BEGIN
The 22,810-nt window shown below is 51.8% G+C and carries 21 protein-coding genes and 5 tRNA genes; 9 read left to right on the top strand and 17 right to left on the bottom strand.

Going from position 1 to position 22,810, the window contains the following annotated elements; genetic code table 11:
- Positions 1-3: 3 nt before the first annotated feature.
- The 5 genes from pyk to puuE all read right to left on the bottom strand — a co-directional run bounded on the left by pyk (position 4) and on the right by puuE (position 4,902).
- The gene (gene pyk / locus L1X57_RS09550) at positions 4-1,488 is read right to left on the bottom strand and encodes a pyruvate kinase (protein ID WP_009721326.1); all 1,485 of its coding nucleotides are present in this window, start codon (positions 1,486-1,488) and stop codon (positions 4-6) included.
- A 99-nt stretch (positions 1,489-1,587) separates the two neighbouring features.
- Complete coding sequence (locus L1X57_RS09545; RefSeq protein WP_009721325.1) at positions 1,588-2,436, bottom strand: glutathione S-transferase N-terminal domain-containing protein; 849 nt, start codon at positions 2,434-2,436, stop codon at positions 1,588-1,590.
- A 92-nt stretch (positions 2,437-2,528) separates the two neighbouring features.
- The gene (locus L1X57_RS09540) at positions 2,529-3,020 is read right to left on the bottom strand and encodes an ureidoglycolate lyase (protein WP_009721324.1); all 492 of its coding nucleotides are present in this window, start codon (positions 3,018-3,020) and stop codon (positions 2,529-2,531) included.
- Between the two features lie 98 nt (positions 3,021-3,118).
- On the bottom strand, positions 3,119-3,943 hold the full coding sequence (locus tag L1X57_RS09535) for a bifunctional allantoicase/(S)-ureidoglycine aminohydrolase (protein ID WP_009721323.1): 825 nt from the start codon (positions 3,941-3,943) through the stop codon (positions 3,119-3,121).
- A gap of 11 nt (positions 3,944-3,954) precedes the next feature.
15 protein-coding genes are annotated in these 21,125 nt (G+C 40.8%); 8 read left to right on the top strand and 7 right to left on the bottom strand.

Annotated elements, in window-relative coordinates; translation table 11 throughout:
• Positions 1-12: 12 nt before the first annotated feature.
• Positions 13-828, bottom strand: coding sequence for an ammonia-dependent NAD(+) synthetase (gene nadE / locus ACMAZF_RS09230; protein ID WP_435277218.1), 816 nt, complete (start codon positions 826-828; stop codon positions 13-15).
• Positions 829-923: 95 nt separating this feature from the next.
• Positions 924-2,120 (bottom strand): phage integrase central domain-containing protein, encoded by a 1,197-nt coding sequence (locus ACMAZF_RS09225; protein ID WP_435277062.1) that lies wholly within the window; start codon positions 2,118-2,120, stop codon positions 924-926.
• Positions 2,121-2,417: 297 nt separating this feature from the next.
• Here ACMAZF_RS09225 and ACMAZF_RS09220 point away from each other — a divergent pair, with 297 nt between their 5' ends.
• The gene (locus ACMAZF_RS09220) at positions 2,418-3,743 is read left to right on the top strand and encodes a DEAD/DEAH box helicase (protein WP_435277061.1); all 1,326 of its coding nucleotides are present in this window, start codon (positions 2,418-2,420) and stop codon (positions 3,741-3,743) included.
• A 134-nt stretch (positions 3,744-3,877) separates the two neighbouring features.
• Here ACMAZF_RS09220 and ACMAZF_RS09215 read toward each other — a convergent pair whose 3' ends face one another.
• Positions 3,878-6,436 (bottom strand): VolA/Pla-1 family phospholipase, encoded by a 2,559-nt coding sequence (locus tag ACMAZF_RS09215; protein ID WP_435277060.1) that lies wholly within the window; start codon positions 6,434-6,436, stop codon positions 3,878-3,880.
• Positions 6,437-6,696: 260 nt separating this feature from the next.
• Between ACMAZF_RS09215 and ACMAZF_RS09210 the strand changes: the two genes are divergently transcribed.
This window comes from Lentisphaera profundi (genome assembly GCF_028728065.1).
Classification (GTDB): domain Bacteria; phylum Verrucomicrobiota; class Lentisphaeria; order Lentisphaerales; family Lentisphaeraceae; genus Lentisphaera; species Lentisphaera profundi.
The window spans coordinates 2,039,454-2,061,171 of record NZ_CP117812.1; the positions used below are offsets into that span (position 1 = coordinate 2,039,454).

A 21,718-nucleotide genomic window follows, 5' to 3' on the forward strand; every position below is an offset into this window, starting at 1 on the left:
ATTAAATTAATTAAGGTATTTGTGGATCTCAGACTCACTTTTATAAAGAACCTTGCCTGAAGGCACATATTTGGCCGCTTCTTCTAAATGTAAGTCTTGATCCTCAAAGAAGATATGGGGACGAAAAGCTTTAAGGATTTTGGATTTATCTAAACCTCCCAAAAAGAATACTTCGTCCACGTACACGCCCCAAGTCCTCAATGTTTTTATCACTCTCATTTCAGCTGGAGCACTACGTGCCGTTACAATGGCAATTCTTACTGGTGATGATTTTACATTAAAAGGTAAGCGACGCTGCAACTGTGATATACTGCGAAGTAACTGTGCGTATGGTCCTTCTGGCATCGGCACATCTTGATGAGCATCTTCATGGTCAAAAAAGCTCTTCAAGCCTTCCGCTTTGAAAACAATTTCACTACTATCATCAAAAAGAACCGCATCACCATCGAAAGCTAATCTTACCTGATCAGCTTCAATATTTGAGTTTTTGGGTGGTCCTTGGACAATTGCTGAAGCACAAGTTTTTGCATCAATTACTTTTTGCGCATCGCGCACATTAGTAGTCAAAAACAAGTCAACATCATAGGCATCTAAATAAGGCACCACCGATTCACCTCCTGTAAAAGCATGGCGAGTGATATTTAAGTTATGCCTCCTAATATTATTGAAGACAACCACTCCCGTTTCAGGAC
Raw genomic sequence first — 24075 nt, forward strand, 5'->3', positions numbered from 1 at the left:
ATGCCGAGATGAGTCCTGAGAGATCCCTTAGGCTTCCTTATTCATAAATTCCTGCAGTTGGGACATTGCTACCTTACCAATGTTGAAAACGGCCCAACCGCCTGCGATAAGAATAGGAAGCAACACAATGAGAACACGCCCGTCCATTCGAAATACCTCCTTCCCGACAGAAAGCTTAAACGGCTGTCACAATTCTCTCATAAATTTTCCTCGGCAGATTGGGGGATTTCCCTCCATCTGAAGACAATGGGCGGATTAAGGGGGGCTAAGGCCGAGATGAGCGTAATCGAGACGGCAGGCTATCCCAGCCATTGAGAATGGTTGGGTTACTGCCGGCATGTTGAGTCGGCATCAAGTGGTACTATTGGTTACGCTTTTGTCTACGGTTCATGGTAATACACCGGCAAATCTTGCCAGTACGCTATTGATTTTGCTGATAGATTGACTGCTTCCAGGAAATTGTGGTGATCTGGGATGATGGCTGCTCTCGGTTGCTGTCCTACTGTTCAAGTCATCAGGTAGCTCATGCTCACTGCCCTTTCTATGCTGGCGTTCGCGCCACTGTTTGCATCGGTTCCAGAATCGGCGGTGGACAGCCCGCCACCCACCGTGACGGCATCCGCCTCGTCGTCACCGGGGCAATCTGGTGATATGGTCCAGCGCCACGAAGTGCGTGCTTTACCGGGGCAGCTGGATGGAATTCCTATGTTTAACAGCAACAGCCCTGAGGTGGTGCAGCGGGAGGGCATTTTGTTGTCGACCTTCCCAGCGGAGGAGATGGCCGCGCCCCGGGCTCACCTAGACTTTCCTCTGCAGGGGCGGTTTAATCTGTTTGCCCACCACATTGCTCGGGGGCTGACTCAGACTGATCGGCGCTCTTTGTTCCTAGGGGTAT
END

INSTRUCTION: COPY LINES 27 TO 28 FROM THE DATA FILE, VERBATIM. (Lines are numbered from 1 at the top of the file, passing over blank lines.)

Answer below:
This window comes from Lentisphaera profundi (genome assembly GCF_028728065.1).
Classification (GTDB): domain Bacteria; phylum Verrucomicrobiota; class Lentisphaeria; order Lentisphaerales; family Lentisphaeraceae; genus Lentisphaera; species Lentisphaera profundi.